The Cowboys were also forced to remake their offensive line numerous times, with right tackle La’el Collins not playing in a game because of hip surgery and left tackle Tyron Smith playing in just two before undergoing neck surgery. Right guard Zack Martin will miss his fifth consecutive game because of a calf strain and sixth overall Sunday.

This season, the Cowboys have the 12th-ranked offense in terms of yards, are seventh in passing and 17th in rushing. They are 16th in scoring, averaging 25.1 points per game.

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Carlos Santana, Kansas City Royals reach 2-year deal

The Kansas City Royals and veteran first baseman Carlos Santana have agreed to a two-year contract that plugs one of the team’s biggest offensive holes while providing some clubhouse leadership for a rebuilding club.

The deal is for $17 million, sources told ESPN’s Jeff Passan, confirming an MLB Network report.

The 34-year-old Santana was an All-Star two years ago in Cleveland, when he hit a career-best .281 with 34 homers and 93 RBIs. But he slid to .199 with eight homers and 30 RBIs while playing 60 games during the shortened 2020 season, resulting in the Indians declining his $17.5 million option for the upcoming season.

The Royals were in the middle with a .244 team average last season, but they hit just 68 home runs and were tied with — coincidentally — the Indians for the sixth-worst scoring offense in the majors.

“One of our objectives this offseason was to add a middle-of-the-order bat, someone that would blend in well with our current group, make us a lot better,” Royals general manager Dayton Moore stated.

“Carlos certainly does that.” Santana should fill both an offensive need and defensive hole for the Royals. They had been toying with the option of moving Hunter Dozier to first base, but that would merely create another vacancy at third base and in the outfield, where they already have one to plug following the retirement of left fielder Alex Gordon.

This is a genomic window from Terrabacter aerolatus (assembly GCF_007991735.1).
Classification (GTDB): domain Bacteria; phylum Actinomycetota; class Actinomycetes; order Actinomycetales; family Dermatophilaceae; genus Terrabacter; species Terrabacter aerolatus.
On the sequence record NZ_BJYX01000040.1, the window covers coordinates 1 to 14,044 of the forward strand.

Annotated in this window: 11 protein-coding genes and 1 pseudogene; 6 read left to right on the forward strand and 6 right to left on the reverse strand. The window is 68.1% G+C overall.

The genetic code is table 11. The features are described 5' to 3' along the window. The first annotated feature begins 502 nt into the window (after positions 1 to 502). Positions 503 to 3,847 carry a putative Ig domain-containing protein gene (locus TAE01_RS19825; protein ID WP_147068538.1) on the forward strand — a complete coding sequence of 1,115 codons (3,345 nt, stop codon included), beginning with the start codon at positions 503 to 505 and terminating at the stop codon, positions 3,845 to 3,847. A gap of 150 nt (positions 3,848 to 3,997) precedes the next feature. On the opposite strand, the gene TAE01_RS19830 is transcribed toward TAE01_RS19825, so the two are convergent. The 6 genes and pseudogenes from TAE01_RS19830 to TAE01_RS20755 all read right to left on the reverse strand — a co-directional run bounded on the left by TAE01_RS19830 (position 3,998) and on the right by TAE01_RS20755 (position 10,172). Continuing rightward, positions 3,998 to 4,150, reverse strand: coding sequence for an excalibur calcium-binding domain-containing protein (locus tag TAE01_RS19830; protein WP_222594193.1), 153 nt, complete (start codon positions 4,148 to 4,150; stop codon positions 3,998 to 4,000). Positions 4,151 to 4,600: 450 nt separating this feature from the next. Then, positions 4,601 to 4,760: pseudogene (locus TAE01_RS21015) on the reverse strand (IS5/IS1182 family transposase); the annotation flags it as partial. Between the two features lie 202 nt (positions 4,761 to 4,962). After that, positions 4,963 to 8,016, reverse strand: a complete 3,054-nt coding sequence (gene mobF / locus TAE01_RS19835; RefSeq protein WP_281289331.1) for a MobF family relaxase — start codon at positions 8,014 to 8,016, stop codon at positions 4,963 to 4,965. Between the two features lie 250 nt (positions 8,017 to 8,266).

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“He was one of the primary targets for us when we began to make offseason plans,” Moore said. “You know, once we began our season, we started talking mid-to-late July [about] players that would potentially fit for us. Carlos’ name was at the forefront of that based on the opportunity that we perceived that would perhaps present itself for us — middle of the order, switch hitter, highly professional. Winning-type player.”

The Royals are very familiar with Santana from his time in the AL Central. He hit 216 homers with 710 RBIs during 10 campaigns with the Indians, and he’s been durable in playing at least 143 games every season but his rookie year and this past season, when he still suited up for every game for Cleveland.

Another bonus? The Royals won’t have him in the other dugout anymore. Santana has hit .288 with 31 homers and 93 RBIs in 151 career games against them, the best of any team in the division.

The Royals also had the inside track on negotiations because Rene Francisco, their vice president and assistant GM, signed Santana as an amateur free agent when he was with the Los Angeles Dodgers in August 2014.

“That made the start-up of the conversation go extremely well,” Moore said.

For years one of the quietest teams in free agency, the Royals have been on an early spending spree under new owner John Sherman.

Relief pitcher Mike Minor signed an $18 million, two-year deal and outfielder Michael Taylor a $1.75 million deal for next campaign, and nearly all their arbitration-eligible players are under contract.

That incorporates an $8.05 million contract for slugger Jorge Soler and a $3.35 million deal for staff ace Brad Keller.

“I’ve said many times, ‘free agency is a flawed way to build your team,'” Moore said. “That’s why this offseason we’ve tried to do it from the top down.